After Biden won the 2020 election, Malley was perfectly positioned to guide U.S. policy toward Iran. He was close friends with Antony Blinken, who would become Biden’s secretary of state. Malley and Blinken attended the same high school in Paris and worked on the yearbook together. In Washington, they played on a recreational soccer team. To some, this might suggest that the current investigation into Malley is so serious that even his old and powerful friend could not save him from it.
That said, it’s too early to know the nature of the probe into Malley’s mishandling of state secrets. There has always been a tension between the State Department and the FBI when it comes to rogue regimes. The job of a diplomat is to engage with foreign officials. One hazard of this work is that sometimes a piece of classified information may slip into a conversation. For example, Henry Kissinger, in a meeting with his Soviet counterpart, famously shared the fact that America was reading Egyptian cable traffic. Or consider the case of Martin Indyk, a former U.S. ambassador to Israel. His clearance was suspended in 2000 after it was learned he had been sending classified emails from the Ben Gurion Airport in Tel Aviv. No evidence ever emerged that Indyk or Kissinger was a spy.
A better way to understand the scandal around Malley is to look at the people he himself hired and mentored in recent years. These include Ali Vaez, who is currently an analyst at the International Crisis Group. The emails disclosed in the Iran International and Semafor investigations show Vaez seeking approval from his contact at Iran’s foreign ministry for op-eds he would later publish in Western outlets. In an October 2, 2014, missive to Iran’s foreign minister, Vaez wrote, “As an Iranian, based on my national and patriotic duty, I have not hesitated to help you in any way.”
Malley tried to bring Vaez into the Biden administration, but Vaez could not get a security clearance. Malley did hire Ariane Tabatabai as an adviser. According to Semafor and Iran International, Tabatabai actually asked for guidance from her Iranian foreign-ministry contact on whether she should visit Saudi Arabia and Israel.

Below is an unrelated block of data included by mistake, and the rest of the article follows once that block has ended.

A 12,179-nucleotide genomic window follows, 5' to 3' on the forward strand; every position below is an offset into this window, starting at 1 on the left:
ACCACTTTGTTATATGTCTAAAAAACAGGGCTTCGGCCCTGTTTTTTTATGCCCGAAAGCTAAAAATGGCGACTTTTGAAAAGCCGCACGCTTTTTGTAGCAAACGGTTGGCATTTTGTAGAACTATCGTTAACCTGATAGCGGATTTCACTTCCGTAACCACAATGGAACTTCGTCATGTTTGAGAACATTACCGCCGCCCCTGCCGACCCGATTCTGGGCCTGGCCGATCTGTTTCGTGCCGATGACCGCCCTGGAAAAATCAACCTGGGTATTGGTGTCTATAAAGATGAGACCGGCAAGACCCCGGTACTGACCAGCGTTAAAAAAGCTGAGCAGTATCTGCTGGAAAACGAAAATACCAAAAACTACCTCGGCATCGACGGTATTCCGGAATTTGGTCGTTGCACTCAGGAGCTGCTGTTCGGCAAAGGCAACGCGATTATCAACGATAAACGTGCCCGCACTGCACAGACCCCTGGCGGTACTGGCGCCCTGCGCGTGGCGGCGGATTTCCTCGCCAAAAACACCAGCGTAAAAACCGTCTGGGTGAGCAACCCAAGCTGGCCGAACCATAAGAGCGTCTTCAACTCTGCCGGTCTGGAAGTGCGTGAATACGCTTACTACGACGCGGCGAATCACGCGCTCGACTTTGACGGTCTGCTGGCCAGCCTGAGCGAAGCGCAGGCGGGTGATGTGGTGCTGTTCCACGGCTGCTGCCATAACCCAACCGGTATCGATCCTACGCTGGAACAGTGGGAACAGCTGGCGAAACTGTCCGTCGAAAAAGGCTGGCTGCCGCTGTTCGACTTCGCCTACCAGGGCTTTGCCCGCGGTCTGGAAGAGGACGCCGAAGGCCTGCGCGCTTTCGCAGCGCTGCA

Tabatabai is now chief of staff to Christopher Maier, assistant secretary of defense for special operations and low-intensity conflict. Last month, Maier testified before the Senate that the Pentagon is investigating “whether all law and policy was properly followed in granting my chief of staff top-secret special compartmented information.” In October, the Pentagon announced that Tabatabai would keep her security clearance after the investigation.
Says Gerecht, “If you’ve known Malley’s position on Iran, it makes perfect sense he would hire these people. The fact that these individuals were apparently acting somewhat obsequiously toward Iranian officials is a separate issue.”
This cuts to the heart of the Rob Malley scandal. He is not an interloper and neither are his protégés. They are instead implementers of a worldview that pretends fanatics and terrorists can be tamed through negotiations and that acts of savagery can be explained away by root causes. And we have just seen and are now living through the response to the greatest challenge in our time to the idea that such people can somehow be treated as anything but the monsters they are.
In his 2008 lecture, Rob Malley acknowledged the tragedy and failure of the secular radicalism his father embraced. “And how ingloriously it all ended,” he wrote. “No last brave stand for fight to the finish. Instead a muted, slow, nondescript decline. As early as the 1980s, the illusions had all but expired.”
But Malley never learned the lessons of his father’s expired illusions—the bizarre fantasy that revolutionary violence would liberate the Third World. He has instead himself succumbed to the dangerous fantasy that engaging violent revolutionaries will persuade them to renounce their illusions. His security clearance may yet be restored and his name cleared, but Robert Malley should not be allowed inside the corridors of power ever again.
Photo: AP Photo/Riccardo De Luca